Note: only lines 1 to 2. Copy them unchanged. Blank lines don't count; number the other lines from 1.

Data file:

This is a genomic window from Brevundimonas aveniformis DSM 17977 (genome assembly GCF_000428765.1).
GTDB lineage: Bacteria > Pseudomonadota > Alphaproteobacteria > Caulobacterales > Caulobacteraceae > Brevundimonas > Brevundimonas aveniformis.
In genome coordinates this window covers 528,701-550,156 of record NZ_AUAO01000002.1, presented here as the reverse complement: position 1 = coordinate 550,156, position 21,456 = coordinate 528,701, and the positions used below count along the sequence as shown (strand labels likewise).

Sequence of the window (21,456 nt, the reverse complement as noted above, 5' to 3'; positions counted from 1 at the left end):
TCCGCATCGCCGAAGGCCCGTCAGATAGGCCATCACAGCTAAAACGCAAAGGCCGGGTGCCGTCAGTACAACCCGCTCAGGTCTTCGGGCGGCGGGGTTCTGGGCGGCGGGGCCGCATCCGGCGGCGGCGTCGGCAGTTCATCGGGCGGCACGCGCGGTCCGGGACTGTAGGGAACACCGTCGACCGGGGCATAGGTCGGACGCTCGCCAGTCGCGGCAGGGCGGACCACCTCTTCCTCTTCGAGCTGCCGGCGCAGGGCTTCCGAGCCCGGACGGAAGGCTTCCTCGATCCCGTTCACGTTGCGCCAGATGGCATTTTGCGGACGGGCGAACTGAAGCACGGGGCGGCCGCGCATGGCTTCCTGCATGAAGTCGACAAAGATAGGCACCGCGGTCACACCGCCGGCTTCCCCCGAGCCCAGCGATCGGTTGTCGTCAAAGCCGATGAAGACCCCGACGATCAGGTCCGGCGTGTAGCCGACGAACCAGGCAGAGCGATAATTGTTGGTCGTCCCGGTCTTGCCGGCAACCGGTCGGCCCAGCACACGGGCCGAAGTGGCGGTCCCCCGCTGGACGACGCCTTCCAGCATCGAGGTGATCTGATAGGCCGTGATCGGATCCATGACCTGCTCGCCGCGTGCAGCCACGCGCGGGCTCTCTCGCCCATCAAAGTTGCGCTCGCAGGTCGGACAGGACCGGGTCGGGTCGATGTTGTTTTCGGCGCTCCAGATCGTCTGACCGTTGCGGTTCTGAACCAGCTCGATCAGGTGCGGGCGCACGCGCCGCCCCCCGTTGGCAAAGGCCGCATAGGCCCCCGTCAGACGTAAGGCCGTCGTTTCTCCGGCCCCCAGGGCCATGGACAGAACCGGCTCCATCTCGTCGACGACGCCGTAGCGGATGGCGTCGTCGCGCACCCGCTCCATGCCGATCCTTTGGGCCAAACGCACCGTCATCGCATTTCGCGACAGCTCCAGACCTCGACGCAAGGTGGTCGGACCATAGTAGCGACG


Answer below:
This is a genomic window from Brevundimonas aveniformis DSM 17977 (genome assembly GCF_000428765.1).
GTDB lineage: Bacteria > Pseudomonadota > Alphaproteobacteria > Caulobacterales > Caulobacteraceae > Brevundimonas > Brevundimonas aveniformis.